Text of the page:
Floralia - I have just read your post and everything that you have written describes my current situation - you could be me! I actually started a thread on here just last week about my own periodontal disease - I have had awful receeding gums for a number of years through bad genetics, bruxism, pregnancy and such awful stress. So I visited my dentist a couple of months ago as I do every six months and whilst examining me he just comes out and says that I will eventually lose a number of teeth, I was utterly shocked as I didn't know my problem was this bad, infact I didn't even know that I had periodontal disease at all I just happened to notice the words 'chronic perio' on my X-Ray form, my dentist has never, ever mentioned this to me and has never referred me to a periodontist or even deep cleaning. I wish I could afford to get some help privately but I'm currently not working as I have to look after my disabled husband so money is really scarce, if I could afford it I would love to have laser therapy or pinhole surgery but I'm not in a position to do that and I also can't afford to visit the hygienist for deep cleaning, I am in such a state over this, and I literally can't function it has really devastated me. My teeth are actually fine and I have always had such lovely compliments on my teeth. I wish I could offer you more support or advice but I am just as lost as you as to what the next step is, and I am so afraid but if you ever want to chat or swap stories on this horrible problem please feel free to message me. I really hope you are ok and find some help with what to do next. You are not alone xx

Jade1976 Sat 15-Feb-20 22:33:16

I think they have NHS dental hospitals, perhaps try there.

OldGrinch Mon 17-Feb-20 07:15:58

I've had laser treatment for chronic genetic periodontal disease, it's reduced my pocket sizes from 5s and 6s to 1s and 2s (normal). It's expensive though but may be available through dental hospitals. You have the right to be referred to an NHS dental hospital for treatment. There nearest to me is the dental hospital at Leeds but there are others around the UK. Do some research via the General Dental Council website under Periodontal Specialists, it will give you the names of the specialists and which hospitals they are affiliated to. Good luck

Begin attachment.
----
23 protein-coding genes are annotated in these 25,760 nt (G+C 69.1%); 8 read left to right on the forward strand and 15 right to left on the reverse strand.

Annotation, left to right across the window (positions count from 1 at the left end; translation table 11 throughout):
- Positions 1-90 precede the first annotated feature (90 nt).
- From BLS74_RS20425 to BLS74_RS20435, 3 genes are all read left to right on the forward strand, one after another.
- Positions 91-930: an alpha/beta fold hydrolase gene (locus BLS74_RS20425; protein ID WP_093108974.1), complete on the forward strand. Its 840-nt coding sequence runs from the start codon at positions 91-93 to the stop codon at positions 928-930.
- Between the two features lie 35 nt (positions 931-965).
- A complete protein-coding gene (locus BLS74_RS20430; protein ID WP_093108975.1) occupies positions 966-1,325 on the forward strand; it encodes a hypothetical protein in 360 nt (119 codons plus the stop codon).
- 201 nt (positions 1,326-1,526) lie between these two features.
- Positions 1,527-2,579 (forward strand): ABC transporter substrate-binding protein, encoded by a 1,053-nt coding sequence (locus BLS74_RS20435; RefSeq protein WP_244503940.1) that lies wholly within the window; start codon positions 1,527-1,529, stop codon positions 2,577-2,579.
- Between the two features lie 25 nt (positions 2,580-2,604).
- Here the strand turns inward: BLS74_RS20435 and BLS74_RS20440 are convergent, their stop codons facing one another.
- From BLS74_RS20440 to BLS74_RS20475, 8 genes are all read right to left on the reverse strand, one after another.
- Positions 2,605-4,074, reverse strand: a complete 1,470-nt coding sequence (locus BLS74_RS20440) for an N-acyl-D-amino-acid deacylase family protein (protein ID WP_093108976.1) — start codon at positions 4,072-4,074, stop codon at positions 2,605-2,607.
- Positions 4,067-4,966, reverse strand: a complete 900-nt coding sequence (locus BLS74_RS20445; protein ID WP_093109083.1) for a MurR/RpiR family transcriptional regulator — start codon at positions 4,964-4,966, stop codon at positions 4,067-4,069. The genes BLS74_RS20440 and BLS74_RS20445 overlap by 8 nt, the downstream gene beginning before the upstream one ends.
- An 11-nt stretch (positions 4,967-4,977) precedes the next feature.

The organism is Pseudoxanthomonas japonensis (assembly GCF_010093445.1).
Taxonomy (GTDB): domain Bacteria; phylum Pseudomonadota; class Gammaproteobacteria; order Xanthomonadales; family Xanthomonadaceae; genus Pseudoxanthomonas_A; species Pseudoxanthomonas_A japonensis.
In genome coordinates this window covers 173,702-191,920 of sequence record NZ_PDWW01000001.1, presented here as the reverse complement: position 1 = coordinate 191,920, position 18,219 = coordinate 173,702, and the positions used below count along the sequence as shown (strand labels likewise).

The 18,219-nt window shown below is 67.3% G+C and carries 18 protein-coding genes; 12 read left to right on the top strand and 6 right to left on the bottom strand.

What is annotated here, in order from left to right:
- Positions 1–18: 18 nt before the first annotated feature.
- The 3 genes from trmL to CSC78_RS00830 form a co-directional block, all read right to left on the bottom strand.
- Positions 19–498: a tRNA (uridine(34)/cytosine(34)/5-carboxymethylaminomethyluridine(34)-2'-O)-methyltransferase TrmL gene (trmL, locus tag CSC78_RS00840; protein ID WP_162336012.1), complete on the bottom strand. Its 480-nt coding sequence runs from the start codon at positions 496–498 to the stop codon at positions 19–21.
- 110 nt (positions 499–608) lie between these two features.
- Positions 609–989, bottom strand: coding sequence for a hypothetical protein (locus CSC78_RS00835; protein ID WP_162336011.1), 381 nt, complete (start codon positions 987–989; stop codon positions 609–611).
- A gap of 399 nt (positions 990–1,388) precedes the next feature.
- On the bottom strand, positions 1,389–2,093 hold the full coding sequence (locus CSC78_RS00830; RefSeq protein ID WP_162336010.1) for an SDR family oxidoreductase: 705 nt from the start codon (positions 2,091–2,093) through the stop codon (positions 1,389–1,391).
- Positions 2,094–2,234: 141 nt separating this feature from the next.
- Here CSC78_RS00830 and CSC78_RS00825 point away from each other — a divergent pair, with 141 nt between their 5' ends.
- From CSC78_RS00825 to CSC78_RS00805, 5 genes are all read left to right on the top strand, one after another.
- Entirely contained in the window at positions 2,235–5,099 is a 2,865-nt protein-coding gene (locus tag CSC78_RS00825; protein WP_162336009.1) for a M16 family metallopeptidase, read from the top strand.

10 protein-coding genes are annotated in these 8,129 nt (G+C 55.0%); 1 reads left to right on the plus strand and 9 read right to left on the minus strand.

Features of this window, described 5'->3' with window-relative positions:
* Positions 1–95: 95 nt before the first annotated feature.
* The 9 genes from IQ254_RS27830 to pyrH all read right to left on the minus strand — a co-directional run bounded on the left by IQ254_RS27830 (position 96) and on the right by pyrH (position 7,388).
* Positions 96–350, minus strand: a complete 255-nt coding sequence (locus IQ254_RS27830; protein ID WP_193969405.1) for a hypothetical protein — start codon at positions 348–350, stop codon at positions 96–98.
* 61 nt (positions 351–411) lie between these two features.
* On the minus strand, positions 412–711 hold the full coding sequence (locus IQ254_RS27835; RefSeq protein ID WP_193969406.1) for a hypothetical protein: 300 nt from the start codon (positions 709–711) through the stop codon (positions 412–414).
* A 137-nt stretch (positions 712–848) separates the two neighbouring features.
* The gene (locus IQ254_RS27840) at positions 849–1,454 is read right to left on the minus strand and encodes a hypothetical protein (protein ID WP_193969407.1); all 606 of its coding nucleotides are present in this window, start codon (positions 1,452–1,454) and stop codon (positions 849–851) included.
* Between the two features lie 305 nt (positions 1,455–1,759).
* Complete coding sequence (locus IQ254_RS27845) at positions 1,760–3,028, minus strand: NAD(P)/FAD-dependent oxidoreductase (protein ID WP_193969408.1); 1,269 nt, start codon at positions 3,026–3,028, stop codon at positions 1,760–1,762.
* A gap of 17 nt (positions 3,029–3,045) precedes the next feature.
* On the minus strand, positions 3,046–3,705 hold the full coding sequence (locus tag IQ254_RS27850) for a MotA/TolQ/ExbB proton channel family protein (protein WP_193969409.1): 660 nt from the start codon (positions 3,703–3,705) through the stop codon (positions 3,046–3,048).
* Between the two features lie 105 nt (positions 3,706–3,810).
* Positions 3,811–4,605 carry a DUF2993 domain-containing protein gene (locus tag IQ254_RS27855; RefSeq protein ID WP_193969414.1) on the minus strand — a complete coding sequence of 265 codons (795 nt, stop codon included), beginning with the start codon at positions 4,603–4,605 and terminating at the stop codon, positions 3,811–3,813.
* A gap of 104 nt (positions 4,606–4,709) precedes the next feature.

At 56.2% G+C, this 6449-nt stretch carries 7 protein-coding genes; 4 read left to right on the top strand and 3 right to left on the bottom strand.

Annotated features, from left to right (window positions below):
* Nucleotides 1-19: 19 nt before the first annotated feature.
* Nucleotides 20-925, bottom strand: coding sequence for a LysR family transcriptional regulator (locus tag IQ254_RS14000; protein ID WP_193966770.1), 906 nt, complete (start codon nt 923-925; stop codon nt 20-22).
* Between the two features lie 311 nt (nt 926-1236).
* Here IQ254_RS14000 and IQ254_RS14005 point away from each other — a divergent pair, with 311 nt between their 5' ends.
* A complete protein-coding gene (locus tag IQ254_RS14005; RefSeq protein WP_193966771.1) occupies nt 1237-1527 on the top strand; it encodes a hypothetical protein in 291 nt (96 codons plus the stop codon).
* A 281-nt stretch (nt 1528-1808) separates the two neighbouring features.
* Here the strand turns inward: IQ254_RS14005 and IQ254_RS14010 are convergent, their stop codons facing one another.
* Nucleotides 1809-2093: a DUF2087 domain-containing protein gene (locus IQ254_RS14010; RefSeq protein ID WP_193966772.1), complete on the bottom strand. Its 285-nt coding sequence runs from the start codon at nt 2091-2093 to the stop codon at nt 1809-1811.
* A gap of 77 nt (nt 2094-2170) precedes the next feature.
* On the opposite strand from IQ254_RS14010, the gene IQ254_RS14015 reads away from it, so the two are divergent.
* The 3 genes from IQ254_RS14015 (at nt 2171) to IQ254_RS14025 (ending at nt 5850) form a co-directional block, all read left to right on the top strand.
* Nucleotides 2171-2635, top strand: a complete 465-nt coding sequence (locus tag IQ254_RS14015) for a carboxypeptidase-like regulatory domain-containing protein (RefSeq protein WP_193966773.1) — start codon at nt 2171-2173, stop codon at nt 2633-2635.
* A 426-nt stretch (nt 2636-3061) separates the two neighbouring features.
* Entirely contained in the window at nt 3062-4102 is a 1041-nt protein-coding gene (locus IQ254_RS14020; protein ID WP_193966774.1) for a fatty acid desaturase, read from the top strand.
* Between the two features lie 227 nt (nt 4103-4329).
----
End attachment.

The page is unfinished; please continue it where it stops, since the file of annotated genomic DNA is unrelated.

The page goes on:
Andrews21 Mon 17-Feb-20 07:39:20

I'm a dentist. What struck me strange is you say you see two different dentists? Why is that? That is odd? You should be seeing the same one all the time who can monitor the situation? If you do there should be a paper trail. There will be a measurement taken of your gums on each appointment ( BPE at the very least, but there will possibly be 6 point pocket charts).
Next time you are in I would get your dentist ( the one you have been seeing the longest) to show you these measurements, and also the historical measurements and explain them to you, so you can see the progress of the disease, and highlight the concern ing areas.
I agree that there are NHS dental hospitals and you could be referred, but in my experience in my location they tend to only see cases where there are underlying complicated illnesses...
your own dentist should be trained anyway to deal with periodontal disease. I would ask for a four visit deep scale/root planing under local anaesthetic under the NHS ( if that is what the dentist thinks you need).

Truthfully once bone is lost, it can't grown back naturally so even with fancy private "lasers" and what have you, it's very unlikely you will recover.
However with good oral hygiene and stabilisation the situation can halt and won't get worse.
The years of smoking will have contributed to this...

OldGrinch Mon 17-Feb-20 11:30:28

The laser treatment can't give you back the lost bone that's true but in my case it's made a huge difference to the health of my gums. Despite visiting the dentist regularly for scaling and root planing all that was achieved was that the disease stayed stable. It's only with the lasers that my gum pockets have improved so much as also don't bleed anymore. This treatment should be available under the NHS it's awful that this technology is available and people can't benefit unless they can pay out a lot of money.


OldGrinch Mon 17-Feb-20 11:41:06

And then go to the Search Registers.
Sorry no good at clicky linkssmile